The hebridean name for the great northern diver (Colymbus glacialis).
The hebridean islands exceed 500 in number, of which one-fifth are inhabited.
As the vessel neared the shore, a large hebridean eagle hovered over the masts.
Or has the silver herring been borne, by the wash of retreating surges, out into the hebridean deep.
It is best, however, to designate the rocks by a geographical and non-theoretical term, like hebridean.
The unfortunate hebridean, appalled at the omen, betook herself to her bed, and was seized with a mortal illness.
From the hebridean Isle of Fladdahuan comes a similar story.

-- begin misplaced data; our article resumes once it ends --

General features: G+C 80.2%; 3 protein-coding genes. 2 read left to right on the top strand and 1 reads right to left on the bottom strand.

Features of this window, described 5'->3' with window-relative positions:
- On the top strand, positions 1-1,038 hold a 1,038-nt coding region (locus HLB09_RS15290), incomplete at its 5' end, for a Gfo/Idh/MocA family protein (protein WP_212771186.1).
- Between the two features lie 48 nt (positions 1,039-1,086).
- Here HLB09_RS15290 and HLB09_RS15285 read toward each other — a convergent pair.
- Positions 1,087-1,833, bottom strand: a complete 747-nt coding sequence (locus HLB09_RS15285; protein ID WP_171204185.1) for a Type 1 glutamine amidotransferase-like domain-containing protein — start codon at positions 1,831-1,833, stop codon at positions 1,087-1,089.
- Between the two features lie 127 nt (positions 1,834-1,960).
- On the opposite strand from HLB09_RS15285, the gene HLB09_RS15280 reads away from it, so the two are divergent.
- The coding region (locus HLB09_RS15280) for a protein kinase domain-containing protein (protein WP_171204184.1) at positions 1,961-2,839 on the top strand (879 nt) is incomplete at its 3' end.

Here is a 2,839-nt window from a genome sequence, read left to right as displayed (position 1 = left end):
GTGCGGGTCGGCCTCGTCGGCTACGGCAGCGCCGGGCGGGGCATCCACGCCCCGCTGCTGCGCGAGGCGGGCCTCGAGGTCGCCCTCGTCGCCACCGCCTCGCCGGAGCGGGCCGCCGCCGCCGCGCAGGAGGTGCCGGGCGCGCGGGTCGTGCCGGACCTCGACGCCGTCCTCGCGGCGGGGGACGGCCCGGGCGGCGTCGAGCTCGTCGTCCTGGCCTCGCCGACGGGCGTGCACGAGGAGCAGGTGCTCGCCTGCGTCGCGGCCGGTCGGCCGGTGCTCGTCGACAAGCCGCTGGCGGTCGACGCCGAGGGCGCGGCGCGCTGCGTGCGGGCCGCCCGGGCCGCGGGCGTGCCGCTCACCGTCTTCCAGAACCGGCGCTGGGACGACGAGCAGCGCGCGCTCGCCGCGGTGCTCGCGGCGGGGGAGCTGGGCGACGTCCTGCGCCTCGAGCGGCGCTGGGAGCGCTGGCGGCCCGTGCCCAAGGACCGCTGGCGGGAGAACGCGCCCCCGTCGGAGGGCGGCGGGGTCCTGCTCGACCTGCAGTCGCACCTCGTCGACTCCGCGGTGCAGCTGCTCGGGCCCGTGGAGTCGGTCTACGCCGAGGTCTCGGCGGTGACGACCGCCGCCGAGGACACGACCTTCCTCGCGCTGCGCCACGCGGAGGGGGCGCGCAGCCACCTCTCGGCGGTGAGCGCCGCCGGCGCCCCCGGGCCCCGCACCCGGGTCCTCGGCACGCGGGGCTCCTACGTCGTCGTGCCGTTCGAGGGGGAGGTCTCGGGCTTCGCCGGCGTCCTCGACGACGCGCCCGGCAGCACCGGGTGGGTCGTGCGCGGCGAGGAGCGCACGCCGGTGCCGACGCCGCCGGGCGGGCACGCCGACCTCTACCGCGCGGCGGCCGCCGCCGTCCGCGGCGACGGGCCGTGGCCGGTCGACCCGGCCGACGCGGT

Indeed, the concluding lines of that verse are peculiarly appropriate to the hebridean.
For so long as we were in the cathedral, the sun shone as if, instead of hebridean seas, the Mediterranean lay beyond.
Buchanan refers to various hebridean islands as being "darkened with wood" in the sixteenth century.
originally Ebudae, Haebudes, of uncertain origin. Apparently a scribal error turned -u- into -ri-. The Norse name, Suðregar, "Southern Islands," is relative to the Orkneys. Related: Hebridean.